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Judges disagree in police entry case

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An Indiana Court of Appeals judge dissented from his colleagues' decision denying a man's motion to suppress evidence because he didn't believe the police officers were justified in kicking down the man's door and entering his apartment.

In his dissent in Luis E. Duran v. State of Indiana,  No. 45A03-0811-CR-569, Judge Carr Darden cited the fact the police were trying to serve a routine arrest warrant for Nelson Hernandez for a charge of auto theft and the officers' testimony about how they came to Luis Duran's apartment instead and their actions inside as reasons for why he would grant Duran's motion to suppress evidence.

A bystander in an apartment complex told police that Hernandez lived on the second floor of the building and had a green door. That apartment actually belonged to Duran; Hernandez was staying in a different apartment on the second floor. Police knew Hernandez had been recently injured and on crutches.

The police knocked on the green-door apartment, to which Duran responded, "Hold on a minute" after police identified themselves. After hearing some rustling and then silence, the police kicked down the door and found Duran alone in the apartment with a bag of cocaine on the window sill. He was charged with Class A felony dealing in cocaine and Class C felony possession of cocaine; the trial court denied his motion to suppress.

Duran argued on appeal the entry into his apartment violated the Fourth Amendment and Article I, Section 11 of the Indiana Constitution.

The majority examined caselaw, including Payton v. New York, 445 U.S. 573, 576 (1980), and Steagald v. United States, 451 U.S. 204, 212, 215-16 (1981), and the Circuit courts' interpretations of the holdings to conclude that the police needed reasonable belief that Hernandez resided at the green-door apartment and that Hernandez was at the apartment at the time of entry.

The majority found the officers' reliance on the testimony from the bystander to be reasonable because one of the officers could corroborate part of the bystander's story, the green door was important because the apartment lacked identifying numbers or mailboxes, and the man didn't want to be identified because he didn't want to be "in trouble with" Hernandez. The officers also believed Hernandez to be in the apartment because they knew he was immobile because of an injury and the long delay in answering the door.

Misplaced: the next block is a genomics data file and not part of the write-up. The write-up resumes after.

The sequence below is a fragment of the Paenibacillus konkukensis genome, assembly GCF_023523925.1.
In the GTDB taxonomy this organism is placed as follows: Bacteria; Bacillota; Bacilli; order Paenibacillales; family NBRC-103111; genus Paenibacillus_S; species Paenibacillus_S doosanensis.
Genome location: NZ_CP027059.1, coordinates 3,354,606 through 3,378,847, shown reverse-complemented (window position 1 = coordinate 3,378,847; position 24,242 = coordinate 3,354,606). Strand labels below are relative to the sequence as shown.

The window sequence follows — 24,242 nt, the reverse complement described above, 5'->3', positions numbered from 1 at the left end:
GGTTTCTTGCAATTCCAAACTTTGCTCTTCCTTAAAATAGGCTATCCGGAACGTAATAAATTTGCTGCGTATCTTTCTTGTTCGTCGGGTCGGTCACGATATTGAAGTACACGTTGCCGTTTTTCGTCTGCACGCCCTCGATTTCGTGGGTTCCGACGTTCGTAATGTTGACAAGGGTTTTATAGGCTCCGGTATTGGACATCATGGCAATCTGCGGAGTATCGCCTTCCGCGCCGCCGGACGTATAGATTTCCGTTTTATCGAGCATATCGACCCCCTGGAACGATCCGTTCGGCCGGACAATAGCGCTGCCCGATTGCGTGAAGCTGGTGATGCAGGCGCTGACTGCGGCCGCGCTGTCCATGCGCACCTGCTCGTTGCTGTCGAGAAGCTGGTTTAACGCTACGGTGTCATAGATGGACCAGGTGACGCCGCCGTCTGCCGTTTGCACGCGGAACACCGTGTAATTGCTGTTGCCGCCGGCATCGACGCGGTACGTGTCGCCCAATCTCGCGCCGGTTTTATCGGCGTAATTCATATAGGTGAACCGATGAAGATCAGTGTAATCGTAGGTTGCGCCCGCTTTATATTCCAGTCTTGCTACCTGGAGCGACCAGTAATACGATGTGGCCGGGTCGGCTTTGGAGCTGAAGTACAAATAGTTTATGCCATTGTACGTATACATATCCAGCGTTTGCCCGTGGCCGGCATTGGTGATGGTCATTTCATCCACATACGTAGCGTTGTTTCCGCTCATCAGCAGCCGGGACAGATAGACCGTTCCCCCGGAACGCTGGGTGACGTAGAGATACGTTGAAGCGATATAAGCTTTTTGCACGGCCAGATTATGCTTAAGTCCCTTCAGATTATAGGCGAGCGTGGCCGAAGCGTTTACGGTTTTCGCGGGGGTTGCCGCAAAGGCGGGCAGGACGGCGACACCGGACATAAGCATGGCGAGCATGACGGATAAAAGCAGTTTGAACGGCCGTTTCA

Judges Margret Robb and L. Mark Bailey ruled the officers didn't violate Duran's Fourth Amendment rights or his rights under Article I, Section 11 because the Litchfield factors, in their totality, favor a finding the officers' conduct was reasonable.

Judge Darden relied heavily on the conflicting testimony of the arresting officers surrounding the entry of the apartment for why he would grant the motion to suppress.

"I appreciate the majority's careful attention to precedent in reaching the result it has. However, I am deeply troubled by testimony indicating that police officers believe that when the resident of a dwelling does not open a door, after having simply heard the announcement that 'police' are outside, the officers may kick in that door to gain entry," he wrote.

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  1. Well, maybe it's because they are unelected, and, they have a tendency to strike down laws by elected officials from all over the country. When you have been taught that "Democracy" is something almost sacred, then, you will have a tendency to frown on such imperious conduct. Lawyers get acculturated in law school into thinking that this is the very essence of high minded government, but to people who are more heavily than King George ever did, they may not like it. Thanks for the information.

  2. I pd for a bankruptcy years ago with Mr Stiles and just this week received a garnishment from my pay! He never filed it even though he told me he would! Don't let this guy practice law ever again!!!

  3. Excellent initiative on the part of the AG. Thankfully someone takes action against predators taking advantage of people who have already been through the wringer. Well done!

  4. Conour will never turn these funds over to his defrauded clients. He tearfully told the court, and his daughters dutifully pledged in interviews, that his first priority is to repay every dime of the money he stole from his clients. Judge Young bought it, much to the chagrin of Conour’s victims. Why would Conour need the $2,262 anyway? Taxpayers are now supporting him, paying for his housing, utilities, food, healthcare, and clothing. If Conour puts the money anywhere but in the restitution fund, he’s proved, once again, what a con artist he continues to be and that he has never had any intention of repaying his clients. Judge Young will be proven wrong... again; Conour has no remorse and the Judge is one of the many conned.

  5. Pass Legislation to require guilty defendants to pay for the costs of lab work, etc as part of court costs...

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